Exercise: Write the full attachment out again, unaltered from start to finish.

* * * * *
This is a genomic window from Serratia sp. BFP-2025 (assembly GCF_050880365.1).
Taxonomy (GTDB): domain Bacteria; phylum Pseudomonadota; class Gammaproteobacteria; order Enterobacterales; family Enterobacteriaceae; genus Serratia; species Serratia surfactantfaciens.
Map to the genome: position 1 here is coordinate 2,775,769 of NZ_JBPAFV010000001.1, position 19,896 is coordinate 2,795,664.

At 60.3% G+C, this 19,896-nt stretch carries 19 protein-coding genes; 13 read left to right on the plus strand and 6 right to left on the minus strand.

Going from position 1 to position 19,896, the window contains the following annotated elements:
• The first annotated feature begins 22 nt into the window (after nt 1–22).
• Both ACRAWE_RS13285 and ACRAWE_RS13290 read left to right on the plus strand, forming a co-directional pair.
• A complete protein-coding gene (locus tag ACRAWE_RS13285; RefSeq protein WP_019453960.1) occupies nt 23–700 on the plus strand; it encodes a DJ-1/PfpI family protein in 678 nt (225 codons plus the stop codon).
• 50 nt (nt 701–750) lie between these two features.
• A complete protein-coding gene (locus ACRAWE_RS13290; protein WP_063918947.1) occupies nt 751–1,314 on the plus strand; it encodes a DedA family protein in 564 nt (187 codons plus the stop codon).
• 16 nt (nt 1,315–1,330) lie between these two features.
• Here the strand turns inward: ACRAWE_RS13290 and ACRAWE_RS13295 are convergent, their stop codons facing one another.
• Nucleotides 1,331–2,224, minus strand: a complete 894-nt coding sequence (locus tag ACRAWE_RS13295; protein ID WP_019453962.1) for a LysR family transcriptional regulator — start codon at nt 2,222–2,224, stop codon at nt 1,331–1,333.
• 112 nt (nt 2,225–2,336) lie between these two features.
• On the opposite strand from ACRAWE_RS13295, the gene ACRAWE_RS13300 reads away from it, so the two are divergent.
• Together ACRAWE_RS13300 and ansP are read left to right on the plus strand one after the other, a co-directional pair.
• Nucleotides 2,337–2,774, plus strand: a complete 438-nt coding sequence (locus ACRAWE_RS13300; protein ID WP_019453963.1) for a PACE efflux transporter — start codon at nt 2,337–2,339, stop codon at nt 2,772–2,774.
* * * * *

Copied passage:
This is a genomic window from Serratia sp. BFP-2025 (assembly GCF_050880365.1).
Taxonomy (GTDB): domain Bacteria; phylum Pseudomonadota; class Gammaproteobacteria; order Enterobacterales; family Enterobacteriaceae; genus Serratia; species Serratia surfactantfaciens.
Map to the genome: position 1 here is coordinate 2,775,769 of NZ_JBPAFV010000001.1, position 19,896 is coordinate 2,795,664.

At 60.3% G+C, this 19,896-nt stretch carries 19 protein-coding genes; 13 read left to right on the plus strand and 6 right to left on the minus strand.

Going from position 1 to position 19,896, the window contains the following annotated elements:
• The first annotated feature begins 22 nt into the window (after nt 1–22).
• Both ACRAWE_RS13285 and ACRAWE_RS13290 read left to right on the plus strand, forming a co-directional pair.
• A complete protein-coding gene (locus tag ACRAWE_RS13285; RefSeq protein WP_019453960.1) occupies nt 23–700 on the plus strand; it encodes a DJ-1/PfpI family protein in 678 nt (225 codons plus the stop codon).
• 50 nt (nt 701–750) lie between these two features.
• A complete protein-coding gene (locus ACRAWE_RS13290; protein WP_063918947.1) occupies nt 751–1,314 on the plus strand; it encodes a DedA family protein in 564 nt (187 codons plus the stop codon).
• 16 nt (nt 1,315–1,330) lie between these two features.
• Here the strand turns inward: ACRAWE_RS13290 and ACRAWE_RS13295 are convergent, their stop codons facing one another.
• Nucleotides 1,331–2,224, minus strand: a complete 894-nt coding sequence (locus tag ACRAWE_RS13295; protein ID WP_019453962.1) for a LysR family transcriptional regulator — start codon at nt 2,222–2,224, stop codon at nt 1,331–1,333.
• 112 nt (nt 2,225–2,336) lie between these two features.
• On the opposite strand from ACRAWE_RS13295, the gene ACRAWE_RS13300 reads away from it, so the two are divergent.
• Together ACRAWE_RS13300 and ansP are read left to right on the plus strand one after the other, a co-directional pair.
• Nucleotides 2,337–2,774, plus strand: a complete 438-nt coding sequence (locus ACRAWE_RS13300; protein ID WP_019453963.1) for a PACE efflux transporter — start codon at nt 2,337–2,339, stop codon at nt 2,772–2,774.